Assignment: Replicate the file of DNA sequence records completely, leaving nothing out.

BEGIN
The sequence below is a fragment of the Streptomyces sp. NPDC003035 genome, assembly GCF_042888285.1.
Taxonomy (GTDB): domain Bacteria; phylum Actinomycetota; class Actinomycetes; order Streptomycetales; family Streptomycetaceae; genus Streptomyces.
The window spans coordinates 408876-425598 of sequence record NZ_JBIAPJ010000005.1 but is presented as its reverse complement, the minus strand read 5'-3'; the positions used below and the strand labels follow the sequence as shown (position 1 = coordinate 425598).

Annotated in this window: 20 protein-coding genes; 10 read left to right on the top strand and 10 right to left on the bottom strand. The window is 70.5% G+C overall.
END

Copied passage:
The sequence below is a fragment of the Streptomyces sp. NPDC003035 genome, assembly GCF_042888285.1.
Taxonomy (GTDB): domain Bacteria; phylum Actinomycetota; class Actinomycetes; order Streptomycetales; family Streptomycetaceae; genus Streptomyces.
The window spans coordinates 408876-425598 of sequence record NZ_JBIAPJ010000005.1 but is presented as its reverse complement, the minus strand read 5'-3'; the positions used below and the strand labels follow the sequence as shown (position 1 = coordinate 425598).

Annotated in this window: 20 protein-coding genes; 10 read left to right on the top strand and 10 right to left on the bottom strand. The window is 70.5% G+C overall.